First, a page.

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About this Poem 

“Imagery” was published in MacLeish’s book Tower of Ivory (Yale University Press, 1917).

Imagery

The tremulously mirrored clouds lie deep,
Enchanted towers bosomed in the stream,
And blossomed coronals of white-thorn gleam
Within the water where the willows sleep—
Still-imaged willow-leaves whose shadows steep
The far-reflected sky in dark of dream;
And glimpsed therein the sun-winged swallows seem
As fleeting memories to those who weep.

So mirrored in thy heart are all desires,
Eternal longings, Youth’s inheritance,
All hopes that token immortality,
All griefs whereto immortal grief aspires.
Aweary of the world’s reality,
I dream above the imaged pool, Romance.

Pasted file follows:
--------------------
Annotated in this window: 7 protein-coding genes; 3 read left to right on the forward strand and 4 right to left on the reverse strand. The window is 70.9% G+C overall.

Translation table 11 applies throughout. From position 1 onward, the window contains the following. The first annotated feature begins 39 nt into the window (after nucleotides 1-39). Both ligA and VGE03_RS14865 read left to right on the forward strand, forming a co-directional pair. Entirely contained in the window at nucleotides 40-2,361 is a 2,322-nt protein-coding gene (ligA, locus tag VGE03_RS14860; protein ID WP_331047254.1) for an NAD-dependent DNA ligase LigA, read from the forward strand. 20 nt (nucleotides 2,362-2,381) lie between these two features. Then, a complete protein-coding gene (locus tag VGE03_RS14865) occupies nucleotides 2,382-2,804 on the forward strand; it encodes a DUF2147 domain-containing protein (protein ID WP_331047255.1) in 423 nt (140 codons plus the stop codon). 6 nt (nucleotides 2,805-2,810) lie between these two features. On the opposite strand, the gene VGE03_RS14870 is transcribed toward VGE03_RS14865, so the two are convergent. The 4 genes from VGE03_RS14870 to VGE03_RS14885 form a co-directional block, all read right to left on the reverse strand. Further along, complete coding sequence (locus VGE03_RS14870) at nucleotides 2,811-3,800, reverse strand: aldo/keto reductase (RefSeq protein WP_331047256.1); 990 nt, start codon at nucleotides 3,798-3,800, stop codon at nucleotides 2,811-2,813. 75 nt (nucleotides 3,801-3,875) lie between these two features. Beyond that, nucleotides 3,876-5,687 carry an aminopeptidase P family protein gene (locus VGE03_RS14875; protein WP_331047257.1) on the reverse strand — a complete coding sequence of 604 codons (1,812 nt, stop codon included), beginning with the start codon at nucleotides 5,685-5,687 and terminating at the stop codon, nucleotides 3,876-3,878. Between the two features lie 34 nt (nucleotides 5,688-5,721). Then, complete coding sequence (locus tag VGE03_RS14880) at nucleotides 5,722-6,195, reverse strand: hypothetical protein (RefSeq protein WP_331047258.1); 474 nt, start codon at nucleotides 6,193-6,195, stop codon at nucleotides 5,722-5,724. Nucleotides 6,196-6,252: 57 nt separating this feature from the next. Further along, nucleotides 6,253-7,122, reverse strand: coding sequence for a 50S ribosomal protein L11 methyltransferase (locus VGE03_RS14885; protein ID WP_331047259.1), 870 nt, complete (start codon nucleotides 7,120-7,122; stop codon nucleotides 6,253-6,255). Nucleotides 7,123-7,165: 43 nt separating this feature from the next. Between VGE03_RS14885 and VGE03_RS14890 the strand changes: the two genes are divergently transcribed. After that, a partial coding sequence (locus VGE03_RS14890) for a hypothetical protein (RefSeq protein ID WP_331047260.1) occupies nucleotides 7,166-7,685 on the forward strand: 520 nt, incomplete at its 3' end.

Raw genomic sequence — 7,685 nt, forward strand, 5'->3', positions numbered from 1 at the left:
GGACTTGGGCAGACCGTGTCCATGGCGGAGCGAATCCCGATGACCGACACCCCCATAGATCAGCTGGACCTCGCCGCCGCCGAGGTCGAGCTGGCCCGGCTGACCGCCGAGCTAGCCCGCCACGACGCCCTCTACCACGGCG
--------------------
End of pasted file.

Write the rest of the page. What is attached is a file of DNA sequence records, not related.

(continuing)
This poem is in the public domain.

This poem is in the public domain.

Archibald MacLeish

Archibald MacLeish

Born in 1892, Archibald MacLeish was a poet, critic, and playwright who was awarded the Pulitzer Prize three times. He served as a Chancellor of the Academy of American Poets from 1946 to 1949. 

by this poet

poem
Like moon-dark, like brown water you escape,
O laughing mouth, O sweet uplifted lips.
Within the peering brain old ghosts take shape;
You flame and wither as the white foam slips
Back from the broken wave: sometimes a start,
A gesture of the hands, a way you own
Of bending that smooth head above your heart,—
poem

There is no dusk to be,
   There is no dawn that was,
Only there's now, and now,
   And the wind in the grass.

Days I remember of
   Now in my heart, are now;
Days that I dream will bloom
   White peach bough.

Dying shall never be
   Now in the windy grass;

poem
A poem should be palpable and mute
As a globed fruit,

Dumb
As old medallions to the thumb,

Silent as the sleeve-worn stone
Of casement ledges where the moss has grown—

A poem should be wordless
As the flight of birds.

                 *

A poem should be motionless in time 
As the moon climbs,

Leaving, as